Universal Environmental Services (Avista Oil USA) – which operates a rerefinery in Peachtree City, Ga., with 1,250 b/d of API Group II rerefined base oil capacity, and collects used oil – agreed its time for a change.

We firmly agree that the oil price should go to zero (or charge), UES (Avista Oil USA) CEO Juan Fritschy told Lube Report. This reflects the new balance of the market. There is an abundance of used oil, and some generators are finding it difficult to find a collector to collect their oil. This trend is growing by the day. We think that, barring extraordinary events, the market will go to a charge-for-service market.

Vertex officials did not respond to requests for comment by deadline.

Not all companies are joining this bandwagon. Niagara Falls, N.Y.-based regional used oil services provider Eco-Maxx proclaimed yesterday it would maintain its pay-for-oil model. Steve Larkin, Eco-Maxxs director of sales, acknowledged that crude oil futures, which are currently less than $60 per barrel, have significantly devalued used motor oil. But we all know crude oil is volatile, Larkin said in a news release. Over the last seven years weve seen it as high as $145/barrel and as low as $37/barrel. While we are certainly concerned about the recent trends in oil futures, we do not feel the need to charge for oil pick up.

Eco-Maxx Director of Operations Brian Carney noted the companys business model is not dependent on rerefineries. There is still value in used oil, Carney said in a news release. Its just not as valuable to rerefineries when crude oil is trading so low. Because were not tied to rerefineries, we can continue to pay for oil at reduced rates. And when the crude oil market returns to its historical averages, we will increase our pay rate accordingly.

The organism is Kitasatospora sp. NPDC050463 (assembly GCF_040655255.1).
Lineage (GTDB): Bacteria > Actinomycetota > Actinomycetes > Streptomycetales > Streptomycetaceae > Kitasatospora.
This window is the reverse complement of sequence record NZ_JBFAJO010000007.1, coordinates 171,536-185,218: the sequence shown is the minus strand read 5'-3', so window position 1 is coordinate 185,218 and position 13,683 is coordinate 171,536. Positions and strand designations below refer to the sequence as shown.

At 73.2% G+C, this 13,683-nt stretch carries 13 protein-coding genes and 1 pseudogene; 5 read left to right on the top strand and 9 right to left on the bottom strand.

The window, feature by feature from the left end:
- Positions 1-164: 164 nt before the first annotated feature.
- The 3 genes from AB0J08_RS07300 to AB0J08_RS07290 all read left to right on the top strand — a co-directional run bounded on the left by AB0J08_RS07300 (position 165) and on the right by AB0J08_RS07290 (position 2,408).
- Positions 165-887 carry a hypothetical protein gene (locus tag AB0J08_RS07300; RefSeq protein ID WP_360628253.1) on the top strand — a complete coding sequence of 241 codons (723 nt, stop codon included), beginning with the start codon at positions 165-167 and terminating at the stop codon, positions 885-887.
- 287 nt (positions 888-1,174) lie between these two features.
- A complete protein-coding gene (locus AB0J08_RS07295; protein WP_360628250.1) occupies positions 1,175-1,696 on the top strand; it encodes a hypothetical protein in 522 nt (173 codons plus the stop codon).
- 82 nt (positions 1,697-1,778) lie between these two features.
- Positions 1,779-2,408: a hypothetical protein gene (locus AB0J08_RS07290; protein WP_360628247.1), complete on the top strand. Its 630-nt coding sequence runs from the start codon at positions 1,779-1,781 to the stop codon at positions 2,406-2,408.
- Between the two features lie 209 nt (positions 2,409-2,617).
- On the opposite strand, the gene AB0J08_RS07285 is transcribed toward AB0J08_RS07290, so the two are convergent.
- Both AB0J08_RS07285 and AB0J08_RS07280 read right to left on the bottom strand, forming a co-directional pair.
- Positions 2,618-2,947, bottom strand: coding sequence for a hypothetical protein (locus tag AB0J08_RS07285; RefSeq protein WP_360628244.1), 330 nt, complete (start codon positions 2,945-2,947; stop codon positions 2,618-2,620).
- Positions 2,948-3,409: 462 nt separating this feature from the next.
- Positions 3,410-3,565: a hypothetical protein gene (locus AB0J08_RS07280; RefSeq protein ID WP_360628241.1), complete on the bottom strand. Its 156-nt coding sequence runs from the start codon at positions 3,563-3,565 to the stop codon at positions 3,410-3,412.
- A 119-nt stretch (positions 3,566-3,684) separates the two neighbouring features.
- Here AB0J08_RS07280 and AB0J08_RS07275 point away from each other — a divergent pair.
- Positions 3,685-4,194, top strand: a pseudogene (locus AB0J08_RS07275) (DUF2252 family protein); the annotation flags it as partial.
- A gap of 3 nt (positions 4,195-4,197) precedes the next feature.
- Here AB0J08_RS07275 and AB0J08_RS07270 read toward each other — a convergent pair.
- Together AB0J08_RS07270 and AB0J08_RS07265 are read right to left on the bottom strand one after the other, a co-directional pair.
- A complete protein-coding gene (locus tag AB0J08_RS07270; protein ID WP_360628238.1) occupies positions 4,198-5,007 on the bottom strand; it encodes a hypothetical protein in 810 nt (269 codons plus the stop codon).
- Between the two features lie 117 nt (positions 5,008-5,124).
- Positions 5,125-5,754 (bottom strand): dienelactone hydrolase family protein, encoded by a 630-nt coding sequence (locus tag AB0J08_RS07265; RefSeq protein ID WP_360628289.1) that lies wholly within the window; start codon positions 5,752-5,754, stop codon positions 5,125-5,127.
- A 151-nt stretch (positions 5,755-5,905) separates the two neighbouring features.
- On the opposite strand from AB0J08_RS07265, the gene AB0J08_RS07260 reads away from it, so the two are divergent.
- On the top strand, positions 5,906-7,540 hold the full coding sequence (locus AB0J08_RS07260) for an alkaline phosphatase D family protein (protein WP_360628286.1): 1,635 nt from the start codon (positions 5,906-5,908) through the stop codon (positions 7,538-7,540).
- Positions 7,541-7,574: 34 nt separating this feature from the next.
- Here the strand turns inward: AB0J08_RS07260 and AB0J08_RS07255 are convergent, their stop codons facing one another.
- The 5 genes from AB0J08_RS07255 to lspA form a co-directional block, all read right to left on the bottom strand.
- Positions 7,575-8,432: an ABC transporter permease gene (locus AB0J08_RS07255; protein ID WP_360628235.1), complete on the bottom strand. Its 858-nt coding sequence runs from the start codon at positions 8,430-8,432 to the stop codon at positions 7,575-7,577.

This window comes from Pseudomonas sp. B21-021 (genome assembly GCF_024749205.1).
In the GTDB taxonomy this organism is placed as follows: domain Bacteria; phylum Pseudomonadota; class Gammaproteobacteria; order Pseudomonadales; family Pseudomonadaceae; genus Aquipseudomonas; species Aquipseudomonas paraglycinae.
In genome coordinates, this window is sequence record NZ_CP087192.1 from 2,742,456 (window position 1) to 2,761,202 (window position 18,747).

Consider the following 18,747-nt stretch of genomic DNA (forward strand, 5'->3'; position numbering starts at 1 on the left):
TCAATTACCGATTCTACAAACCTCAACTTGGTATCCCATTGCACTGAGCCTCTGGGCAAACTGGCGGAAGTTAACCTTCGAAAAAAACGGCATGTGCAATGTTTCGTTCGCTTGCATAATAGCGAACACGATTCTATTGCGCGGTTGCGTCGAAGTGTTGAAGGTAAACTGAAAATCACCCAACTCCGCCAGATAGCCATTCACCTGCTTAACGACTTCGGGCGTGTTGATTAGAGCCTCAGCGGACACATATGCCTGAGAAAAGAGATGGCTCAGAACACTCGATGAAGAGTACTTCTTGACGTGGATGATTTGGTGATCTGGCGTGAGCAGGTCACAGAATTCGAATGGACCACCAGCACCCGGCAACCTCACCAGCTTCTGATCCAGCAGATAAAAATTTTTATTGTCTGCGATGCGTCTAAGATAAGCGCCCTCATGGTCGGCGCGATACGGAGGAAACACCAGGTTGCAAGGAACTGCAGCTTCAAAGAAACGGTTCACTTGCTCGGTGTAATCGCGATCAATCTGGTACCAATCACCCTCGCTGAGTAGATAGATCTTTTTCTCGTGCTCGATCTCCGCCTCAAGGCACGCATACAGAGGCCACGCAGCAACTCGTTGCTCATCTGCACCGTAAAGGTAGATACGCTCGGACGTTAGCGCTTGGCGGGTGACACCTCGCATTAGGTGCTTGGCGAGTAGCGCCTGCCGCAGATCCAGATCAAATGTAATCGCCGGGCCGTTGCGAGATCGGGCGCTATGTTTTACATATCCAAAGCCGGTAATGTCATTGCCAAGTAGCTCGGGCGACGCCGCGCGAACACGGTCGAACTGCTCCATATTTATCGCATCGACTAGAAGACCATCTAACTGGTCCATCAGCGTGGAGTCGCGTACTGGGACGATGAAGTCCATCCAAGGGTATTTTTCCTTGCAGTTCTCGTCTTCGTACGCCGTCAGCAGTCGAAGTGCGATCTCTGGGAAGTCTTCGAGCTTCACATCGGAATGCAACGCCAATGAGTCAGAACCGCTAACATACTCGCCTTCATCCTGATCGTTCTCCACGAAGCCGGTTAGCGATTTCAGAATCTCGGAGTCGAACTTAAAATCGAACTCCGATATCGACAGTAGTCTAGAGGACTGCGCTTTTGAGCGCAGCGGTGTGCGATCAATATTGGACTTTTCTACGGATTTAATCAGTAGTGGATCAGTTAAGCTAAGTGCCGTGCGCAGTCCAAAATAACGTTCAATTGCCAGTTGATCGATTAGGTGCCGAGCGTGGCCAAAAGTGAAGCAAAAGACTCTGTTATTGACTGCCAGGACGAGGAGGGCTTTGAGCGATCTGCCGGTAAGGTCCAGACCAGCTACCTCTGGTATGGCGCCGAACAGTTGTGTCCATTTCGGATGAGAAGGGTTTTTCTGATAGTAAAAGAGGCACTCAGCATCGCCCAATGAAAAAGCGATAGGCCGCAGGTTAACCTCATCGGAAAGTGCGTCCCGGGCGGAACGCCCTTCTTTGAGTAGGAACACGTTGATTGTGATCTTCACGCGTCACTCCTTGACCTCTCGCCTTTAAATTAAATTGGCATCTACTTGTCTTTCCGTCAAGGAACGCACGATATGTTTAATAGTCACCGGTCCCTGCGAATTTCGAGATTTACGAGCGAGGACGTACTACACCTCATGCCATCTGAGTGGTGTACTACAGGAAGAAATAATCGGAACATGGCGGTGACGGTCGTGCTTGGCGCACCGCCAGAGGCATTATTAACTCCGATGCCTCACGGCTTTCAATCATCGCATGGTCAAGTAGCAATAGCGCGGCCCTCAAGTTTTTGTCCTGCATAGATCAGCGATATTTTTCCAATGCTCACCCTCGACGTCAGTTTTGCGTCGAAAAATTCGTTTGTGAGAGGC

Norwell, Mass.-based Clean Harbors acquired rerefiner Evergreen Oil out of bankruptcy for $60 million in 2013 and Safety-Kleen for $1.3 billion in December 2012. Evergreen Oils Newark, Calif., rerefinery – now considered part of Safety-Kleen operations – has 1,150 barrels per day of Group II capacity. Safety-Kleens East Chicago, Ind., rerefinery has 800 b/d of Group I and 4,200 b/d of Group II capacity. Its rerefinery in Breslau, Canada, has capacities of 700 b/d of Group I and 1,200 b/d of Group II.

Vertex collects oil through its H&H Oil subsidiary in the Texas region and Heartland Petroleum in a four-state region. Based in Houston, Texas, Vertex also has offices in California, Illinois, Ohio and Georgia. The company recently closed on its acquisition of Heartland Group Holdings – a used oil collection network and rerefinery in Columbus, Ohio – for $16.5 million in common stock. The Heartland rerefinery has 1,500 b/d Group II capacity.

In March, Vertex announced it agreed to buy Omega Holding Co.s rerefining assets, which include a used oil collection network, two facilities in Louisiana, the 1,400 b/d Group II Bango Oil rerefinery in Nevada, and Cam2s lube oil blending plant in California, for nearly $50 million in cash, stock and assumed liabilities.